shlibs does not include any compiled parts in it’s structure. The application contains only folders and text files (most of them shell scripts) which are easily editable at any level.
Given the fact that shlibs parts are easily editable, malicious actions could be added in shlibs packages hosted at other locations. For this reason it is critical to verify downloaded packages against the checksums displayed at shlibs.org /shlibs.org especially if shlibs was downloaded from non-official locations.
shlibs (core and the official libraries) does not bring in anything compiled to your system and instead makes use of and assumes POSIX tools are available and are acting as required by the standard POSIX® IEEE® Std 1003.1-2017. Internal tests are performed and errors are handled when operating with these tools. This means that on a fresh and secure installation of an OS, you should be able to use a verified release of shlibs without any concerns regarding security.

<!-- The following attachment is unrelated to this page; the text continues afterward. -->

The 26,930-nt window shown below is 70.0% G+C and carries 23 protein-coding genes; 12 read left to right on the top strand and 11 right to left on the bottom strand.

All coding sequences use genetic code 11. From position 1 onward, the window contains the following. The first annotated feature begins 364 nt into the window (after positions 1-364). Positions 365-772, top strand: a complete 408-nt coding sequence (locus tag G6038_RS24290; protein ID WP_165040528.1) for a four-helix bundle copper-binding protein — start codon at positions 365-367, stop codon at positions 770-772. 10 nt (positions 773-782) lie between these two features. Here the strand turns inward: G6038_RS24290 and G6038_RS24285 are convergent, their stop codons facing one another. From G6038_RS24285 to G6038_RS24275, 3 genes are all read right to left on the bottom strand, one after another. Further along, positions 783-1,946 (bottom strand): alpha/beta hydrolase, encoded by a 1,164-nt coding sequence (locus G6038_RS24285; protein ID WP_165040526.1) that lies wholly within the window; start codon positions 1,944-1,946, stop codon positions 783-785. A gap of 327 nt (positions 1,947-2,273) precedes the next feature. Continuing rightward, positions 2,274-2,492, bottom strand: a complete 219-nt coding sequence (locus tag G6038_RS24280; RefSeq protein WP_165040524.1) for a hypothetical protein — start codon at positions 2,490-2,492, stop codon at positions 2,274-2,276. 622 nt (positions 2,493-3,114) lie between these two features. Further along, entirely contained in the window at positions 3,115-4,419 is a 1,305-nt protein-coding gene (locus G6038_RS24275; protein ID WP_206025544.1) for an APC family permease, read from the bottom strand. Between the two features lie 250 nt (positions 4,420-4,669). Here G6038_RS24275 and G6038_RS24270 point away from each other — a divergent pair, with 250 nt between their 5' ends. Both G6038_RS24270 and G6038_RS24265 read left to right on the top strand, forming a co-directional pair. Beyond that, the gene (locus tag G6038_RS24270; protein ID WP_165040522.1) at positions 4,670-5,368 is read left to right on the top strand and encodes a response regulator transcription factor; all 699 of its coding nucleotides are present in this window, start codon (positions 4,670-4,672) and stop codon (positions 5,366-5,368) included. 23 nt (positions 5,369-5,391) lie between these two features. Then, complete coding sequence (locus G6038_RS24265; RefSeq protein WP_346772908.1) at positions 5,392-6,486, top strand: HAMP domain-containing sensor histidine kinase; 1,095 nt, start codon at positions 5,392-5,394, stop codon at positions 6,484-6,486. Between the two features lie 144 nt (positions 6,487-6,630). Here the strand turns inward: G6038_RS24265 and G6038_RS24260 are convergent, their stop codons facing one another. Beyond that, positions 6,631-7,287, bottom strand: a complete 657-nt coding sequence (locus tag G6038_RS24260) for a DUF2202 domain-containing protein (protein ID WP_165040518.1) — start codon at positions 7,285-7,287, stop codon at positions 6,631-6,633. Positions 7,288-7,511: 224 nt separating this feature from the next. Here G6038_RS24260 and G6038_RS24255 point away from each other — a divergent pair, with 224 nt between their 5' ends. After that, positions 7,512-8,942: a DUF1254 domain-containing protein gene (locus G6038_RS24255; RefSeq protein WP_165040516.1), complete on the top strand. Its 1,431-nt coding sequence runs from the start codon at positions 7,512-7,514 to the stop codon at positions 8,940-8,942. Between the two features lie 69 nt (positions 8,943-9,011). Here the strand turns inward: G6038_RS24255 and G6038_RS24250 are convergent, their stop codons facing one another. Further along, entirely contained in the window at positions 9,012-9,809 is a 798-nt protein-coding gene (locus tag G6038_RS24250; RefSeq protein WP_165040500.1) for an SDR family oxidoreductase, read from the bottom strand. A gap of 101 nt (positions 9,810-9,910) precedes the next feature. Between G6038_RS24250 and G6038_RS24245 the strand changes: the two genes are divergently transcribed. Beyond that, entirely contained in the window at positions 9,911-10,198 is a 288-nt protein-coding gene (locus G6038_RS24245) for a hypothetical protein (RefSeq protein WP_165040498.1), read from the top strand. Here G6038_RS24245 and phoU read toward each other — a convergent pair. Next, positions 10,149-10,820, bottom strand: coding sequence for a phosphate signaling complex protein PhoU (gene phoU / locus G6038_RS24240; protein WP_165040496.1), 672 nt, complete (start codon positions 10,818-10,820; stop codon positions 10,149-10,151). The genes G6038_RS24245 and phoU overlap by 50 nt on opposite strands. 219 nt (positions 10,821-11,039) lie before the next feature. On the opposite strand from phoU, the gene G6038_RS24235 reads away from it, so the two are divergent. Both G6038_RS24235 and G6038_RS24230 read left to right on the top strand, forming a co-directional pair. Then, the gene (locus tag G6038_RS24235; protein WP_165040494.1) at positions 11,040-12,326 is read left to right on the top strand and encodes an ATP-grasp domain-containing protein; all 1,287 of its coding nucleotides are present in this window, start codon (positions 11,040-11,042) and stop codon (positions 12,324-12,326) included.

On systems already in use it is sometimes possible that the POSIX tools expected by shlibs might be tempered with or replaced by other tools using the same names at the same standard locations. If you know or suspect your system’s POSIX tools are not acting as required by standard POSIX® IEEE® Std 1003.1-2017 it is better to try and run the application on a different system because shlibs makes extensive use of POSIX standard tools.
Security audits can be easily performed on release versions of shlibs. Once such audit passes, a developer/company can decide to add own libraries and distribute for internal use the updated package and updated checksums.
While it is still better to use shlibs from internal storage devices, it is also a great idea to keep shlibs on a portable storage device and use it on the go.
shlibs it’s designed to run properly from a portable storage device when using default settings (keep SHLIBS_MAX_RESULTS_MEM default or high in value unless the system has a seriously low amount of memory available).